You know, I think back to prenatal classes which I dutifully enrolled for when I was pregnant with my first. The thing that stuck with me was this... They do a really great job of presenting in agonizing detail every possibility of labour and delivery, every twist and turn these events might take, the hospital, the drugs, the personnel, etc...but the end result was always the same—a baby with whom you fall instantly in love and the lifetime of bliss that follows. Well, when my son was born, there was definitely an element of that, but, I'm not going to lie, there was an underlying terror screaming “NOW WHAT?” And I remember one of the many thoughts I stewed over over the next few months being, “Why the f&%k aren't there any post-natal classes?” And I say this because THE FIRST FEW WEEKS OF YOUR BABY'S LIFE, YOU WILL RIDE THE STEEPEST LEARNING CURVE OF YOUR LIFE.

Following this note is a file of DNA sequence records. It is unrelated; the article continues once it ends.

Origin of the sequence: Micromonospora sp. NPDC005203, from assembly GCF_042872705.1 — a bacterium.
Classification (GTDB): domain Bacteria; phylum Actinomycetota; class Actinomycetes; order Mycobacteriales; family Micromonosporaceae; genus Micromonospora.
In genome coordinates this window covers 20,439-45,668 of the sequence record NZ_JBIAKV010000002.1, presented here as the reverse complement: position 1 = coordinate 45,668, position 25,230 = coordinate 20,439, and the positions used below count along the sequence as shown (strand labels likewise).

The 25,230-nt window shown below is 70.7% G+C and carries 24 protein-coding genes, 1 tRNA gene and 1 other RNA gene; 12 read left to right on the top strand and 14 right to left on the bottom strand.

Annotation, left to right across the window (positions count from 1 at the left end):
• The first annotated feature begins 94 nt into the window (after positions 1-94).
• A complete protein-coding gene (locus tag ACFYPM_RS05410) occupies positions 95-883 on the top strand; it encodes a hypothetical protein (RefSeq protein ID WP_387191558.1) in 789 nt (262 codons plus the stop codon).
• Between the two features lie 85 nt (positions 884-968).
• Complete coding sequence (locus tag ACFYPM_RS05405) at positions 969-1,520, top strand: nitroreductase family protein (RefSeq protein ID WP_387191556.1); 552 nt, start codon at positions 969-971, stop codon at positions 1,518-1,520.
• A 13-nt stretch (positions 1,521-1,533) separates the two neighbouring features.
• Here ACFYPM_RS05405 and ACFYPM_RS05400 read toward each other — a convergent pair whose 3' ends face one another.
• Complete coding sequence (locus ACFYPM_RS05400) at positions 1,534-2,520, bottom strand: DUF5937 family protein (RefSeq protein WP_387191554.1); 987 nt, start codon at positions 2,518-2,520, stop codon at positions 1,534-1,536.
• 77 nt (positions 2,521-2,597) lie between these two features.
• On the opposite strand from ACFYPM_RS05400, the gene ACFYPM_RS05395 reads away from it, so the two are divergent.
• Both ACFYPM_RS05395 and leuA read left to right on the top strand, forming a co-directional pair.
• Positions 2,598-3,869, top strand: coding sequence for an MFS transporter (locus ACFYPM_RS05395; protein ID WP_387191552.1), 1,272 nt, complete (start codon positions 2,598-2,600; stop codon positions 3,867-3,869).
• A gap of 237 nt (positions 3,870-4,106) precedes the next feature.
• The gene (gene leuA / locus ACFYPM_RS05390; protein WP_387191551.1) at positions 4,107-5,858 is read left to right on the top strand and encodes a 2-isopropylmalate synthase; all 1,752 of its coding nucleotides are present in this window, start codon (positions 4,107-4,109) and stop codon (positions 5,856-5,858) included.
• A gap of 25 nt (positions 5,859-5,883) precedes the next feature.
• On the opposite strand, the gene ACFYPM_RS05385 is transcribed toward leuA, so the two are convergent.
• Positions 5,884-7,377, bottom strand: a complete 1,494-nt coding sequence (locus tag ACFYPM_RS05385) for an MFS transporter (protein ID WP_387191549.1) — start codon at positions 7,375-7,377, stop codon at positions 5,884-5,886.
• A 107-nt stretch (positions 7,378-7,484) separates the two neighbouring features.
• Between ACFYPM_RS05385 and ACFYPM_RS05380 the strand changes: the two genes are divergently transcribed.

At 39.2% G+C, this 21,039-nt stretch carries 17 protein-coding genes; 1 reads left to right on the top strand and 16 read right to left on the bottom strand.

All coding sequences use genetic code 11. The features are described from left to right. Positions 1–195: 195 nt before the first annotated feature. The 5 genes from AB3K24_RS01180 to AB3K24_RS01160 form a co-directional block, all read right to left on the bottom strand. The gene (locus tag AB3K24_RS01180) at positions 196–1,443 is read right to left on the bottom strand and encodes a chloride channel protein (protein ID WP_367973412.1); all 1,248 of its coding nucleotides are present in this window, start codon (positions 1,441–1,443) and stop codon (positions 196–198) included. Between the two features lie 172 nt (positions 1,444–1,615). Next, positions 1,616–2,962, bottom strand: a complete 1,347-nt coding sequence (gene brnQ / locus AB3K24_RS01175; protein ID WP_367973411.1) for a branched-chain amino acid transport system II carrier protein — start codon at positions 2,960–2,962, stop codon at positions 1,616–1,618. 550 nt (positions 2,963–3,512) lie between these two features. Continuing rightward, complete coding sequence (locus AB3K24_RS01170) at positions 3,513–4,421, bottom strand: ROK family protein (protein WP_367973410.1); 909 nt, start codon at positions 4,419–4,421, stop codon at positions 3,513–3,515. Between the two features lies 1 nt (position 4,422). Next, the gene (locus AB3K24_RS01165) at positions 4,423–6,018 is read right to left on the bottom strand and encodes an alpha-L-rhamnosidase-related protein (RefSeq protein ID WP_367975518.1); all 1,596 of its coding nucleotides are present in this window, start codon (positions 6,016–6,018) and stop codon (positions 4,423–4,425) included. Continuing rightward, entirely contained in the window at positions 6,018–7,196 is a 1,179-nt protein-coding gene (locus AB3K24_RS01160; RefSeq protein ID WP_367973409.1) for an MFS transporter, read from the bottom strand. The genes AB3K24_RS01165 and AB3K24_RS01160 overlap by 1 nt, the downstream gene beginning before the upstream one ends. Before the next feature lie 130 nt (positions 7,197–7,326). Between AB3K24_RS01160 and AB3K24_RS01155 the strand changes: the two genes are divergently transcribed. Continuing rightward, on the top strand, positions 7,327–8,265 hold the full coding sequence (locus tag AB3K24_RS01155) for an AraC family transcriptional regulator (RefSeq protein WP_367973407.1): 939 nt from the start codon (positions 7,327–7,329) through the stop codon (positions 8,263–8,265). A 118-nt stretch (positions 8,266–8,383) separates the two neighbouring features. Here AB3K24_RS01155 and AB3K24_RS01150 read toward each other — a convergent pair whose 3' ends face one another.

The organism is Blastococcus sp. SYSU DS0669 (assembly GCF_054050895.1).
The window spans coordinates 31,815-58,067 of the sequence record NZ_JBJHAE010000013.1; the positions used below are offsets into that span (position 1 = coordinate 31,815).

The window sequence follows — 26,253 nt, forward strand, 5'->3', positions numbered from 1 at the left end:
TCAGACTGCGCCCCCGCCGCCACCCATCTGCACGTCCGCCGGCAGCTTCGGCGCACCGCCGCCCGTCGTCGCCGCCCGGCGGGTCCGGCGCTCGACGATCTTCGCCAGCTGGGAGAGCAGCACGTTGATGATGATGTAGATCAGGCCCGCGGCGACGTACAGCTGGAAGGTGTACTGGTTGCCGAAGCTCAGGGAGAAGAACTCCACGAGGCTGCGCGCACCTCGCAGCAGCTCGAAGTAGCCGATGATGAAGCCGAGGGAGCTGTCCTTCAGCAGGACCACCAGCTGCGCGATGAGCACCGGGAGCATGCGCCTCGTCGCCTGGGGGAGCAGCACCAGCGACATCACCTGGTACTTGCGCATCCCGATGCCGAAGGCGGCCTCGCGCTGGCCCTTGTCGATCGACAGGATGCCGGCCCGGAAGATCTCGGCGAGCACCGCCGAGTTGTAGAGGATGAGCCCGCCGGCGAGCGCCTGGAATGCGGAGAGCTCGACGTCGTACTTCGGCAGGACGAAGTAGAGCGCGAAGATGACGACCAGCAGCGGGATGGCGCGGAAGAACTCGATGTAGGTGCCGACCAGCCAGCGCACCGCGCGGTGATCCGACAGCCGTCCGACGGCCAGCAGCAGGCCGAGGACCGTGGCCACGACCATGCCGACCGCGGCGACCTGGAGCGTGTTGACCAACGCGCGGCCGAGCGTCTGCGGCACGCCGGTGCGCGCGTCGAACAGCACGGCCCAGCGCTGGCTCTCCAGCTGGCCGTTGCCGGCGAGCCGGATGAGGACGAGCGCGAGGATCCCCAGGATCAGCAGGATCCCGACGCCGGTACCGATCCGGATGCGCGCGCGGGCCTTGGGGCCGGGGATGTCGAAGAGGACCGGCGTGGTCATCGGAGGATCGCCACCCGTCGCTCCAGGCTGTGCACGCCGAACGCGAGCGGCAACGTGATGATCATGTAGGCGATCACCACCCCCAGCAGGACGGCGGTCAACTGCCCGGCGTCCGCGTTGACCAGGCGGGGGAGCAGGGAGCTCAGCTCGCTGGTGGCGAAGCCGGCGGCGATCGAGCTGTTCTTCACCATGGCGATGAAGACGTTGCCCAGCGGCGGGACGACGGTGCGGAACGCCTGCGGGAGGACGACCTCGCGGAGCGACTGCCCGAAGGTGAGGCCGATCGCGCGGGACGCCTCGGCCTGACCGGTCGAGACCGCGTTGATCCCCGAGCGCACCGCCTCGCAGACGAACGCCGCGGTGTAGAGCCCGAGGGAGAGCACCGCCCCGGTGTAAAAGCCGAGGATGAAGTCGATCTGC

Another thing that stuck with me were the many, many words of advice that came from well-meaning relatives and friends during this period. Now I make a habit of not being offended when no offence was meant, but in my fragile state, these words of advice may as well have been written on stone and lightning bolted from the sky. I felt compelled to heed every single one, even the ones that contradicted the other ones. I felt this because I had NO IDEA what I was doing. To give you a few examples... When my newborn cried (and he cried A LOT!), people seemed to enjoy warning of the more onerous trials that would inevitably come my way... “Oh, you just wait til he's teething,” or “At least he's not a teenager,” and “It gets worse during a growth spurt.” Now those warnings may or may not hold any weight, but what I heard was this, “You ain't seen nothing yet, buttercup.” and in a moment where I was hanging on by thread, this was NOT HELPFUL.